Ruby on Rails Tutorial Michael Hartl

Review to one of the most popular Ruby on Rails tutorial
22 June
Ruby

A dynamic, open source programming language with a focus on simplicity and productivity.
 

Ruby on Rails

Ruby on Rails (RoR) - a framework written in the Ruby programming language.

When you will start to learn RoR, one of the first book that will be recommended to you is a Ruby on Rails Tutorial by Michael Hartl. This is one of the most popular newbie’s Ruby guide. At the moment, it has 6 editions and translated to many languages. It consists of 14 chapters and 744 pages. Thru these pages, Michael will teach you how to develop custom web applications, using the popular Ruby on Rails framework. It will also focus on the general principles of web development.

Ruby on Rails Tutorial by Michael Hartl
Ruby on Rails Tutorial by Michael Hartl

Author

Michael Hartl is former Y Combinator alumni, he has a Ph.D. degree in theoretical physics and he was teaching at Caltech. His book guides you through building a Twitter clone in Rails. This is the only Rails book that does test-driven development the whole time. This approach is highly recommended by the experts.

Michael Hartl
Michael Hartl

By including Git, GitHub, and Heroku in the demo examples, the author really gives you a feel for what it’s like to do a real-life project. The tutorial code examples are not isolated.

Book targeting

The book is targeted to a Rails newcomer, not a pro web developer, but general programming skills are needed. Author assume that you are a beginner, so, he will introduce whole Rails ecosystem to you. So, some time will be spent to install version control system called Git and text editors for coding.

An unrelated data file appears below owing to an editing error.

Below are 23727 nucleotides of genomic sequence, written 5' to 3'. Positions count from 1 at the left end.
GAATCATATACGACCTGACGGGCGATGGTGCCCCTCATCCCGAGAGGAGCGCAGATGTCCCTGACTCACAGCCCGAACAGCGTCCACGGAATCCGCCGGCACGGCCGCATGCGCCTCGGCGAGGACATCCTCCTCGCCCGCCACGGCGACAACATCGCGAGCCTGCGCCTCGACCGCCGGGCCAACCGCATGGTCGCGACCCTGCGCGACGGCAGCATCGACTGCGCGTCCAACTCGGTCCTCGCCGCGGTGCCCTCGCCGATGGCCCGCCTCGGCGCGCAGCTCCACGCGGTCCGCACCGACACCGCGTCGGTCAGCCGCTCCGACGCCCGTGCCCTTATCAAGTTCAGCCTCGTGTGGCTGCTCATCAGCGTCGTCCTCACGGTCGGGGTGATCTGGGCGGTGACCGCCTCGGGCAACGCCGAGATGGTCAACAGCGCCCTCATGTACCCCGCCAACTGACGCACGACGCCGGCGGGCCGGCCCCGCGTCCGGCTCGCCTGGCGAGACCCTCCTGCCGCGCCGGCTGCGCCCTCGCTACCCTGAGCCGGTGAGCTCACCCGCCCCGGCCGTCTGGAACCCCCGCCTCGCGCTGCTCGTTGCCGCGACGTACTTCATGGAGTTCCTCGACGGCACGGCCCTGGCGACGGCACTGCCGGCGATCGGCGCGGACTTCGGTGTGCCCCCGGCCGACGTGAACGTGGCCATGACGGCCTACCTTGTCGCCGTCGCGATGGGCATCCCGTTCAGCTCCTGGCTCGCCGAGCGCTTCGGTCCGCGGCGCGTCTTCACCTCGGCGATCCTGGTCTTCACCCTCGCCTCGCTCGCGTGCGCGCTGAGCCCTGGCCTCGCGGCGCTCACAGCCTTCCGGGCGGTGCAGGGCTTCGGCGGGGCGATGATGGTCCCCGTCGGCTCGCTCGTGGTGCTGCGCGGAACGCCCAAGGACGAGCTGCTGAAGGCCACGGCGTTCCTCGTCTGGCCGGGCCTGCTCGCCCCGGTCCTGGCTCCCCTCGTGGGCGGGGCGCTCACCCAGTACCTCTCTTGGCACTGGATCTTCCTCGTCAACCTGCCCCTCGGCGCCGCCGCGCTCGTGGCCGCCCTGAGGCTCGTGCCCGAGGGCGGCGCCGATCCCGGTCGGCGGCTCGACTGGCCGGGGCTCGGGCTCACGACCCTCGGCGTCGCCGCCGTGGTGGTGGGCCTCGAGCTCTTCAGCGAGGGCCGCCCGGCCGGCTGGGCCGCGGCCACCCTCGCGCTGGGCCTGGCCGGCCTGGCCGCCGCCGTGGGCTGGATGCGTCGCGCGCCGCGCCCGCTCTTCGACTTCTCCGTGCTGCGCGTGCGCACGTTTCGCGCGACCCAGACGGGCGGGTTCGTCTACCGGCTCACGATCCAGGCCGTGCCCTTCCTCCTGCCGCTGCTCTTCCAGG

What's inside

Inside Ruby on Rails Tutorial
Inside Ruby on Rails Tutorial

Building a Twitter clone by this book will be in a “hard way”, without a gem for user authentication. So, you will be involved in building different models (user, micropost and session), creating partials, passing information between different classes and handling errors.

A micro-blogging app is used to slowly, step-by-step walk through the different Rails features. The tutorial also explains some of the “magic” that goes on under the covers that Rails provides for you.  

Whole book is like a perfectly written program, modular, without any bugs or “empty code”. Author specify the exact versions of every gem, Rails and databases that are used. The book has zero errors, so, every time you will have a bug, it is an issue on your end.